Date of Award
Master of Science
Jay I. Frankel, Rao V. Arimilli
This work presents an integrated rate-based sensor and method for resolving the surface heat flux of a fundamental inverse heat conduction problem without numerical regularization or differentiation in a semi-infinite geometry that additionally accounts for thermocouple delay due to its intrinsic time constant. The sensor uses well-designed analog filters to directly regularize raw voltage data to eliminate the need for numerical regularization methods. The sensor can also be used in a series of well-designed voltage-rate interfaces that directly measure the voltages from in-depth thermocouples, which are used in conjunction with the thermocouple calibration curve to provide higher-time derivatives of the thermocouple’s temperature while minimizing noise caused by the system and differentiation. Using a lumped energy balance about the thermocouple’s bead, a first- order model is used for relating the thermocouple temperature to the positional temperature. The required thermocouple’s time constant is estimated with the aid of a one dimensional finite difference method to solve the direct heat conduction problem and obtain the required positional temperature. Higher-time derivatives of the in- depth heat flux are produced using time integral relationships between the positional temperature and local heat flux. Finally, the surface heat flux and temperature are estimated using the finite difference based Global Time Method. To verify this concept and acquire real data, an experiment was performed using a well-designed heater sandwiched between two identical plates for producing a symmetric temperature distribution in each plate with an accurately known heat input. Encouraging results are presented from this in depth study indicating the merits of the sensor and methodology. Additionally it is demonstrated that the rate sensor data obtained from an array of indepth thermocouples may be used to determine the transition location in hypersonic flights.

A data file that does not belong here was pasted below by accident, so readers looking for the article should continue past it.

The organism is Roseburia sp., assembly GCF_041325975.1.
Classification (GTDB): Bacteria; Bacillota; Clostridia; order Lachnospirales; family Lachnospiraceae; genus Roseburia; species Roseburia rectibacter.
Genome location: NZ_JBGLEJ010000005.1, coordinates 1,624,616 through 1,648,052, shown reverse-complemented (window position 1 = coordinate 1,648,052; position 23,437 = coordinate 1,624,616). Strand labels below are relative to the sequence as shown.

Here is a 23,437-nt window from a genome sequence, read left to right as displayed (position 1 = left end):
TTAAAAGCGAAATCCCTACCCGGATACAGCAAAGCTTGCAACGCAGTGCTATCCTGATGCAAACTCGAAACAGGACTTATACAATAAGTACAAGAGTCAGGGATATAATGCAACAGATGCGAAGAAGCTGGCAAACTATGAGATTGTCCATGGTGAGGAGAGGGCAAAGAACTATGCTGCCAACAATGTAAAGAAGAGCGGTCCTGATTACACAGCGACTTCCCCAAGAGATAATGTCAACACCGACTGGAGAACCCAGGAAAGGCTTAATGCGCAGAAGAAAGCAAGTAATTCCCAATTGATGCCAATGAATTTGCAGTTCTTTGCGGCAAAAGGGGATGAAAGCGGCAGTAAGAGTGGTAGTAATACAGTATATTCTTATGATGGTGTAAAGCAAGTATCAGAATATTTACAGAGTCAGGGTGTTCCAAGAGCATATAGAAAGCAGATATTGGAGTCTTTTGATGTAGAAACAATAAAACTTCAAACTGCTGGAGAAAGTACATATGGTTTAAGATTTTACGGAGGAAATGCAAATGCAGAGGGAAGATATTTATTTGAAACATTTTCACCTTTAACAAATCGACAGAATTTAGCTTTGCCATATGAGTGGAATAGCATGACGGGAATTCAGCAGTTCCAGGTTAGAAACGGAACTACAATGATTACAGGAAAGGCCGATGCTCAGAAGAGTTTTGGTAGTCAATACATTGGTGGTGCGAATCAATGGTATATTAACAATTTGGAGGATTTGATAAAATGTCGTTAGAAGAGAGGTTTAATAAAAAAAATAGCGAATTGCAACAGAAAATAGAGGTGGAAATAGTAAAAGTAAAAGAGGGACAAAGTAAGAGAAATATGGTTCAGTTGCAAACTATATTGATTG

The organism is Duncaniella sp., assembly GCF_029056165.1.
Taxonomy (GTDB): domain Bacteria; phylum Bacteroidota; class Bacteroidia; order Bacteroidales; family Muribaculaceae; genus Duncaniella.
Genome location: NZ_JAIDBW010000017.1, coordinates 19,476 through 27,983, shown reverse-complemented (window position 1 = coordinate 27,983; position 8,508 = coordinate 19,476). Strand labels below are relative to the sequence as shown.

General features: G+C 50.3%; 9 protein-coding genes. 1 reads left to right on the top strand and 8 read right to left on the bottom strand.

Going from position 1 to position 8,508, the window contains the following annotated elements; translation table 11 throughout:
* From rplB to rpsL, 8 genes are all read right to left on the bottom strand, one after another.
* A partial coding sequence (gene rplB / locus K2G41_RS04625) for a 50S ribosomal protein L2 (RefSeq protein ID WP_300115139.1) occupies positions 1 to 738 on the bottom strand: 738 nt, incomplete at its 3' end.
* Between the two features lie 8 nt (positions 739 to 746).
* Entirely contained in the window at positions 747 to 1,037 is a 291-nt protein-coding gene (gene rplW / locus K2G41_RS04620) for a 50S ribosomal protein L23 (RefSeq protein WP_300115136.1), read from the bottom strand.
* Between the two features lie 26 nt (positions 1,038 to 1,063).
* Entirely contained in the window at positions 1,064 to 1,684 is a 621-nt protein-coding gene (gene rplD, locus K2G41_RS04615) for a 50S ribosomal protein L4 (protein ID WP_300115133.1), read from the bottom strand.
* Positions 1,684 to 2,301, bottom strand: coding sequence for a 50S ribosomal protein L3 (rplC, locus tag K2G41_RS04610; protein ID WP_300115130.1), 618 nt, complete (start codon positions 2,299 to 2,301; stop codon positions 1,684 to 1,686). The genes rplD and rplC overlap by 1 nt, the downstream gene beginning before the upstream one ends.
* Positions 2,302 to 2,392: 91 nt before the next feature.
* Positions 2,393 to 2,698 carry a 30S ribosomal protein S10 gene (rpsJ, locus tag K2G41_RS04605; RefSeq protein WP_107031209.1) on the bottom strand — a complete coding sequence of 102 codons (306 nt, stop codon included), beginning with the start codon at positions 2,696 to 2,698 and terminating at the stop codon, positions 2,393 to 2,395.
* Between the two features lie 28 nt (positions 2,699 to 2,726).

Plewa, Jake Erik, "Heat Transfer Analysis via Rate Based Sensors. " Master's Thesis, University of Tennessee, 2012.